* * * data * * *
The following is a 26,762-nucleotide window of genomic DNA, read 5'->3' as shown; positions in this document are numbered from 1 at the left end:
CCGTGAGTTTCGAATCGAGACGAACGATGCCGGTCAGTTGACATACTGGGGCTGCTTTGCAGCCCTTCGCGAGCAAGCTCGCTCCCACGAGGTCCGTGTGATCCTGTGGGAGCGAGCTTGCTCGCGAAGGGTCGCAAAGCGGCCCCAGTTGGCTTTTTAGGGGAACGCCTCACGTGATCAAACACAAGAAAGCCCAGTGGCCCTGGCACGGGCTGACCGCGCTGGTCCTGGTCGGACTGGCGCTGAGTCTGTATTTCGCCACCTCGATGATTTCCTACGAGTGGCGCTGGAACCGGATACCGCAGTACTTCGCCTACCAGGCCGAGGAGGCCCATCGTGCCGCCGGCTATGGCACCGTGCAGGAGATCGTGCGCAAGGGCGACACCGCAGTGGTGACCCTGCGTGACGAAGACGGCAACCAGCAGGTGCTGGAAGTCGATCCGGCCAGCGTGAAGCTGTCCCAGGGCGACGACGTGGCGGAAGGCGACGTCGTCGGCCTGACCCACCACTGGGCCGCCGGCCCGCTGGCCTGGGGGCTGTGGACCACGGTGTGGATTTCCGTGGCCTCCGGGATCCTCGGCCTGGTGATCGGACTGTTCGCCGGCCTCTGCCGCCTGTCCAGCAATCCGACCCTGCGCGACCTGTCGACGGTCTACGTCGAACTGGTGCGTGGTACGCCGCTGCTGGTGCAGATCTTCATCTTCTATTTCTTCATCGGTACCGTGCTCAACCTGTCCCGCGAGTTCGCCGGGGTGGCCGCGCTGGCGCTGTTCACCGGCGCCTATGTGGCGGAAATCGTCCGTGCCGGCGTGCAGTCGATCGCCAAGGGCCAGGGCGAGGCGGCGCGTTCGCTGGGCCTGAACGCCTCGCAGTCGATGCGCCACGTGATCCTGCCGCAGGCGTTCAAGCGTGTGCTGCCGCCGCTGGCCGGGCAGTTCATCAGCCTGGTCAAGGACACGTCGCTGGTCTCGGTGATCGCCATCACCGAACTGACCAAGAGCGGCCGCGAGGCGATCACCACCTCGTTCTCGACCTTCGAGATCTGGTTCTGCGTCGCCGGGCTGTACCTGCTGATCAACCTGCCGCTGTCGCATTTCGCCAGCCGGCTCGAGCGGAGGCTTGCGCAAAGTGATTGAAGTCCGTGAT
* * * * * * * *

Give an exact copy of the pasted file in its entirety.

The following is a 26,762-nucleotide window of genomic DNA, read 5'->3' as shown; positions in this document are numbered from 1 at the left end:
CCGTGAGTTTCGAATCGAGACGAACGATGCCGGTCAGTTGACATACTGGGGCTGCTTTGCAGCCCTTCGCGAGCAAGCTCGCTCCCACGAGGTCCGTGTGATCCTGTGGGAGCGAGCTTGCTCGCGAAGGGTCGCAAAGCGGCCCCAGTTGGCTTTTTAGGGGAACGCCTCACGTGATCAAACACAAGAAAGCCCAGTGGCCCTGGCACGGGCTGACCGCGCTGGTCCTGGTCGGACTGGCGCTGAGTCTGTATTTCGCCACCTCGATGATTTCCTACGAGTGGCGCTGGAACCGGATACCGCAGTACTTCGCCTACCAGGCCGAGGAGGCCCATCGTGCCGCCGGCTATGGCACCGTGCAGGAGATCGTGCGCAAGGGCGACACCGCAGTGGTGACCCTGCGTGACGAAGACGGCAACCAGCAGGTGCTGGAAGTCGATCCGGCCAGCGTGAAGCTGTCCCAGGGCGACGACGTGGCGGAAGGCGACGTCGTCGGCCTGACCCACCACTGGGCCGCCGGCCCGCTGGCCTGGGGGCTGTGGACCACGGTGTGGATTTCCGTGGCCTCCGGGATCCTCGGCCTGGTGATCGGACTGTTCGCCGGCCTCTGCCGCCTGTCCAGCAATCCGACCCTGCGCGACCTGTCGACGGTCTACGTCGAACTGGTGCGTGGTACGCCGCTGCTGGTGCAGATCTTCATCTTCTATTTCTTCATCGGTACCGTGCTCAACCTGTCCCGCGAGTTCGCCGGGGTGGCCGCGCTGGCGCTGTTCACCGGCGCCTATGTGGCGGAAATCGTCCGTGCCGGCGTGCAGTCGATCGCCAAGGGCCAGGGCGAGGCGGCGCGTTCGCTGGGCCTGAACGCCTCGCAGTCGATGCGCCACGTGATCCTGCCGCAGGCGTTCAAGCGTGTGCTGCCGCCGCTGGCCGGGCAGTTCATCAGCCTGGTCAAGGACACGTCGCTGGTCTCGGTGATCGCCATCACCGAACTGACCAAGAGCGGCCGCGAGGCGATCACCACCTCGTTCTCGACCTTCGAGATCTGGTTCTGCGTCGCCGGGCTGTACCTGCTGATCAACCTGCCGCTGTCGCATTTCGCCAGCCGGCTCGAGCGGAGGCTTGCGCAAAGTGATTGAAGTCCGTGAT